Flexible Spending Accounts are reimbursement accounts that allow you to pay for certain eligible expenses with tax-free dollars.Through a pre-tax salary deduction, you can convert taxable income into non-taxable benefits. The result is 15% to 40% more take-home pay! If you already have to pay for medical and/or dependent care expenses, why not pay for them with tax-free dollars? There are two types of FSA accounts: Health and Dependent Care.
Pre-Taxing Insurance Premiums
The Pre-taxing of Insurance Premiums is another way to save in taxes. By allowing you to pay for certain insurance premiums with pre-tax dollars, this tax-savings method enables you to convert eligible premiums from an after-tax basis to a pre-tax basis, therefore increasing your take-home pay. The nickname “Cafeteria Plan” comes from the idea that you can pick and choose the parts of the plan in which you want to participate.
Health Flexible Spending Accounts (FSA)
Health FSAs can be used to pay for eligible medical, dental, and vision expenses that are not covered by insurance. These expenses can be incurred by you, your spouse, and your dependents.
Common Eligible Expenses
- Prescription Drugs
- Dental Fees
- Chiropractor Fees
- Eye Exams
- Contacts/Lens Solution
- Lasik Eye Surgery
- Diabetic Supplies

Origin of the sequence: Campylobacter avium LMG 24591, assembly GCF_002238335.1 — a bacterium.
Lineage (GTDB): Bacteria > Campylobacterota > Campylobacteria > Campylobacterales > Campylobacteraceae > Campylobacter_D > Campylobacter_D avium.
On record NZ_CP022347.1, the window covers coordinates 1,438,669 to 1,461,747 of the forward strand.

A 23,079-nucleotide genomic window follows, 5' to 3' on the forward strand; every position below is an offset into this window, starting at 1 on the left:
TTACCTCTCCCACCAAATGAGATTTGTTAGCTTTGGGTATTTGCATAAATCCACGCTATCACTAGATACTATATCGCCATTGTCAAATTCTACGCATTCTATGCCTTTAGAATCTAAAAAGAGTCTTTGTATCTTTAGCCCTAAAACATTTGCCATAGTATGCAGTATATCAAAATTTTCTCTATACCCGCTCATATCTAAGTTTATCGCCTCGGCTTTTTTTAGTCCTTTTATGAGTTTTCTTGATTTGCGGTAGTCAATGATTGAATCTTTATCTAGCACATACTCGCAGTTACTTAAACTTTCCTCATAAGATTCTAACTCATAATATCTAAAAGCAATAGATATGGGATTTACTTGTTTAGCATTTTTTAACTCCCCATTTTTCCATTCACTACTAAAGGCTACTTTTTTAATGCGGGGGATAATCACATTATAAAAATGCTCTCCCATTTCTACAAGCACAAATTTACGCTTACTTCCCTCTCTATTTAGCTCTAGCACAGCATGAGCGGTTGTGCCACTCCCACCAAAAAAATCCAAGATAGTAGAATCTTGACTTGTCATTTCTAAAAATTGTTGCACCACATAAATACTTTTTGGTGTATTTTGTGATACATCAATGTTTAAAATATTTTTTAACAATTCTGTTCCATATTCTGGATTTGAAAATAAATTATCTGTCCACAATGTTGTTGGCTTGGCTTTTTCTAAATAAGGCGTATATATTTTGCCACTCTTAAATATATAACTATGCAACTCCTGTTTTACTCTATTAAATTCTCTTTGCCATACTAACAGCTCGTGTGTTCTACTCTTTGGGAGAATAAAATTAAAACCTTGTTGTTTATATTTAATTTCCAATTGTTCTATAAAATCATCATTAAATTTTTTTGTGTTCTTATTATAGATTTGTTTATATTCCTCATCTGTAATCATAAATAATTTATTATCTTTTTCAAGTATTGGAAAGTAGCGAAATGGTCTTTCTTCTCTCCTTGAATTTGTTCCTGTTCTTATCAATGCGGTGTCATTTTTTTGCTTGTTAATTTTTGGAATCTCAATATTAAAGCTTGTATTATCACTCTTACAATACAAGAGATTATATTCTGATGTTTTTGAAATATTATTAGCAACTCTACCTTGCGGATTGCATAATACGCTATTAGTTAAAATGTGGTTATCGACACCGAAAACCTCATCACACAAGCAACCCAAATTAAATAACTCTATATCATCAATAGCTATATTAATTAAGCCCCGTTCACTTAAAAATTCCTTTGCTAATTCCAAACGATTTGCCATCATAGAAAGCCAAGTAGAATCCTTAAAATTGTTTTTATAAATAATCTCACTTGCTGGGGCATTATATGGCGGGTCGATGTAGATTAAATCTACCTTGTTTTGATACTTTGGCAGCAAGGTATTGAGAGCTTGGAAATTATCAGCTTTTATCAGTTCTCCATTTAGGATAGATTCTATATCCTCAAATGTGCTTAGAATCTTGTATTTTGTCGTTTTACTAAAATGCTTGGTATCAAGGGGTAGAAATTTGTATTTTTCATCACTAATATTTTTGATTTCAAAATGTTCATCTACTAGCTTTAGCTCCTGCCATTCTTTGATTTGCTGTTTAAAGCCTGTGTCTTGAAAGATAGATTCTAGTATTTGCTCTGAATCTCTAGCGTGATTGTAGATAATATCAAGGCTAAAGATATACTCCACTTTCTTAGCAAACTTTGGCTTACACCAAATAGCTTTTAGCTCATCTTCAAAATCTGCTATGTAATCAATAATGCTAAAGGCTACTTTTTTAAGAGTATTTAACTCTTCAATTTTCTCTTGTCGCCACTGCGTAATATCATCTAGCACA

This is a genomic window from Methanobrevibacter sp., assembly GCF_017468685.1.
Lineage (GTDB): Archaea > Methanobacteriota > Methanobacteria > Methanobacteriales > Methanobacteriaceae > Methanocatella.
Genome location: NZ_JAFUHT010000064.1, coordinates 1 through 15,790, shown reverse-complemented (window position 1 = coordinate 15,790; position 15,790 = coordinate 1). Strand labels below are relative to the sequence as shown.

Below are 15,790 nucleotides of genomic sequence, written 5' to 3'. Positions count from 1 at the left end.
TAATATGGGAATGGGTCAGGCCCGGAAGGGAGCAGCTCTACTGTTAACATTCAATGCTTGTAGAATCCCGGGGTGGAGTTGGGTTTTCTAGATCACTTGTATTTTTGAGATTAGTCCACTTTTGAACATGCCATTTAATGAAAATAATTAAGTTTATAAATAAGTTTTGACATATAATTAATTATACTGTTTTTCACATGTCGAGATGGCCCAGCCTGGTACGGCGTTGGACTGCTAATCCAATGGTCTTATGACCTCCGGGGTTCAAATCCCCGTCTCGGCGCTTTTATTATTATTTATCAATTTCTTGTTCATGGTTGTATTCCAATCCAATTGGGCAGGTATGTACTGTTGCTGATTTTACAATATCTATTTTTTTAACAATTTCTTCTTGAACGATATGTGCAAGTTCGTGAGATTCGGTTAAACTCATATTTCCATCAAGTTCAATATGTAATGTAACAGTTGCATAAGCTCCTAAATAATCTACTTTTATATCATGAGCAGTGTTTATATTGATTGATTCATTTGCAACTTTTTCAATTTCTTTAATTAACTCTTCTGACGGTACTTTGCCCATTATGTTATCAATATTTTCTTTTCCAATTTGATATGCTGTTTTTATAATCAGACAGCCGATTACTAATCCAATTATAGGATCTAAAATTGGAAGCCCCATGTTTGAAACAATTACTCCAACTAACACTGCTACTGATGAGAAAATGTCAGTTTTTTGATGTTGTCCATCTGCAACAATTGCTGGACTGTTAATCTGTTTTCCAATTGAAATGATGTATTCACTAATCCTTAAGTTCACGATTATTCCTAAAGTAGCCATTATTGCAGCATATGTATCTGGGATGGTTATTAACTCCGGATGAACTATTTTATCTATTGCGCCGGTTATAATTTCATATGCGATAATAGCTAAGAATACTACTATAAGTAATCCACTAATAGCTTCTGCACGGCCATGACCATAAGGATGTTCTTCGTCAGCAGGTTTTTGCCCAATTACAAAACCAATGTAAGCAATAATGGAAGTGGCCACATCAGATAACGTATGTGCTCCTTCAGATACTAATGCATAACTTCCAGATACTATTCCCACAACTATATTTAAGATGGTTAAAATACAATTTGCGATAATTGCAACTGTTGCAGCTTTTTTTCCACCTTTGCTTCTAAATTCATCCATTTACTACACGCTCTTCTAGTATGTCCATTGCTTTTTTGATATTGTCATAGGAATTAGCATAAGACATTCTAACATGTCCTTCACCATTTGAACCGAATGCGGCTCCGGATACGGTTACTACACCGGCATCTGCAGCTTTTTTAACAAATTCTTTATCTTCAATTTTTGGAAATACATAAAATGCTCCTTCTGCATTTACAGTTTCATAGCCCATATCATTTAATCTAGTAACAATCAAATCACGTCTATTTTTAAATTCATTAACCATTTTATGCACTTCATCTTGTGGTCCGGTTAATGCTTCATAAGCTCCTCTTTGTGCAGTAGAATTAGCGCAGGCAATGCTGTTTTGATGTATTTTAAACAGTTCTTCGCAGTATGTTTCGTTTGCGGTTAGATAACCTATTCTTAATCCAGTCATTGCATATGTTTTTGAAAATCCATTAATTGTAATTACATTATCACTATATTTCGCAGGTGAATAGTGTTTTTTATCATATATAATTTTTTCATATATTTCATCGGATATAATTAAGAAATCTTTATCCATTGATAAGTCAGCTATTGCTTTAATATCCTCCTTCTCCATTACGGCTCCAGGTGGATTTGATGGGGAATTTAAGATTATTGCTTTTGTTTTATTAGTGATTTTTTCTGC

Medical expenses for cosmetic purposes are not covered. Click here to see a comprehensive list of eligible expenses.
Making Your Annual Contribution
At the time of enrollment, you must estimate the amount of money that you anticipate you and your dependents will spend during the next plan year on out-of-pocket medical expenses. Your employer will deduct an equal amount from each paycheck
on a tax-free basis and deposit the money into your health FSA.
In 2013, the IRS limited the annual health FSA maximum to $2,500. The limit is indexed for inflation based on the CPI (Consumer Price Index) beginning in 2014.
Claim Filing Deadlines
The deadline for submitting claims is the end of the “run out period,” which is typically 60 to 90 days following the end of the plan year. Claims received after the end of the run-out period will be denied.
Process for Reimbursement
Expenses must be incurred during the plan year and qualify as an eligible expense. Your total annual elected amount is available at the beginning of the plan year. You may request reimbursement anytime you have an eligible expense or wait and file at year end.
When filing for reimbursement, we must have a reimbursement request form with an itemized bill from your service provider or an Explanation of Benefits (EOB) from your insurance carrier in order to comply with IRS regulations.
Click here to learn more about How to File a Health FSA Claim.
“Use It or Lose It” Rule
If you contribute dollars to a flexible spending account and do not use all of the monies you deposit, you may lose any remaining balance in the account at the end of the plan year unless your employer chooses to allow you to:
- Carryover up to $500 that can be used to reimburse qualified medical expenses